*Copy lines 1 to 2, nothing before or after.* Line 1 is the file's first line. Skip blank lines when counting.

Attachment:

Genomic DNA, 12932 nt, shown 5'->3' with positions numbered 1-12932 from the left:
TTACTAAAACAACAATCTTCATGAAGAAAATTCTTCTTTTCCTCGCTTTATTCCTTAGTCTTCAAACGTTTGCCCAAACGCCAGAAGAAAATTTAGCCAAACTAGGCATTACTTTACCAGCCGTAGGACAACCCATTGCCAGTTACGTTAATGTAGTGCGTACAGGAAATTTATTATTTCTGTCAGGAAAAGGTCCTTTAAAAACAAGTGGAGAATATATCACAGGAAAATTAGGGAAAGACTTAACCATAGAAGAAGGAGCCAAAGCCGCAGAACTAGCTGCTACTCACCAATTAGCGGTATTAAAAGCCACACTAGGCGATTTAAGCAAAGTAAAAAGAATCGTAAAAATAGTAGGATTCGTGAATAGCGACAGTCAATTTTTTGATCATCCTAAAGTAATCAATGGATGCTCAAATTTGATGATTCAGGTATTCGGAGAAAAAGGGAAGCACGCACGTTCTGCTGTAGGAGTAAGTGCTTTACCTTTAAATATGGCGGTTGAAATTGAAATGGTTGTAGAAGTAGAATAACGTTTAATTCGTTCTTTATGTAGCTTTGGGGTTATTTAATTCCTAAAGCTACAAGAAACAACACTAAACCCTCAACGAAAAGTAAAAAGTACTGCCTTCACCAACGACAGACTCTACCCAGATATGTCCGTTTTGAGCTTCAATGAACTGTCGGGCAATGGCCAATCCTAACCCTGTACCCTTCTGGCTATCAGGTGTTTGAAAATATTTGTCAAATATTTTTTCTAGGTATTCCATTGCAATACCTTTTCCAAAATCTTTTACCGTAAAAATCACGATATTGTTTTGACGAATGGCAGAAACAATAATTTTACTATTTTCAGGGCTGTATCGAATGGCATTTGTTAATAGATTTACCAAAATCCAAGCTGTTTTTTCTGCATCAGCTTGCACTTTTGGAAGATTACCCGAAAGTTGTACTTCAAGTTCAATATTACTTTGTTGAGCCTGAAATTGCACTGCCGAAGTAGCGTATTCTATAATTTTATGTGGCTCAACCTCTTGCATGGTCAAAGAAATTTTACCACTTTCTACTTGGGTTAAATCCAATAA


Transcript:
Genomic DNA, 12932 nt, shown 5'->3' with positions numbered 1-12932 from the left:
TTACTAAAACAACAATCTTCATGAAGAAAATTCTTCTTTTCCTCGCTTTATTCCTTAGTCTTCAAACGTTTGCCCAAACGCCAGAAGAAAATTTAGCCAAACTAGGCATTACTTTACCAGCCGTAGGACAACCCATTGCCAGTTACGTTAATGTAGTGCGTACAGGAAATTTATTATTTCTGTCAGGAAAAGGTCCTTTAAAAACAAGTGGAGAATATATCACAGGAAAATTAGGGAAAGACTTAACCATAGAAGAAGGAGCCAAAGCCGCAGAACTAGCTGCTACTCACCAATTAGCGGTATTAAAAGCCACACTAGGCGATTTAAGCAAAGTAAAAAGAATCGTAAAAATAGTAGGATTCGTGAATAGCGACAGTCAATTTTTTGATCATCCTAAAGTAATCAATGGATGCTCAAATTTGATGATTCAGGTATTCGGAGAAAAAGGGAAGCACGCACGTTCTGCTGTAGGAGTAAGTGCTTTACCTTTAAATATGGCGGTTGAAATTGAAATGGTTGTAGAAGTAGAATAACGTTTAATTCGTTCTTTATGTAGCTTTGGGGTTATTTAATTCCTAAAGCTACAAGAAACAACACTAAACCCTCAACGAAAAGTAAAAAGTACTGCCTTCACCAACGACAGACTCTACCCAGATATGTCCGTTTTGAGCTTCAATGAACTGTCGGGCAATGGCCAATCCTAACCCTGTACCCTTCTGGCTATCAGGTGTTTGAAAATATTTGTCAAATATTTTTTCTAGGTATTCCATTGCAATACCTTTTCCAAAATCTTTTACCGTAAAAATCACGATATTGTTTTGACGAATGGCAGAAACAATAATTTTACTATTTTCAGGGCTGTATCGAATGGCATTTGTTAATAGATTTACCAAAATCCAAGCTGTTTTTTCTGCATCAGCTTGCACTTTTGGAAGATTACCCGAAAGTTGTACTTCAAGTTCAATATTACTTTGTTGAGCCTGAAATTGCACTGCCGAAGTAGCGTATTCTATAATTTTATGTGGCTCAACCTCTTGCATGGTCAAAGAAATTTTACCACTTTCTACTTGGGTTAAATCCAATAA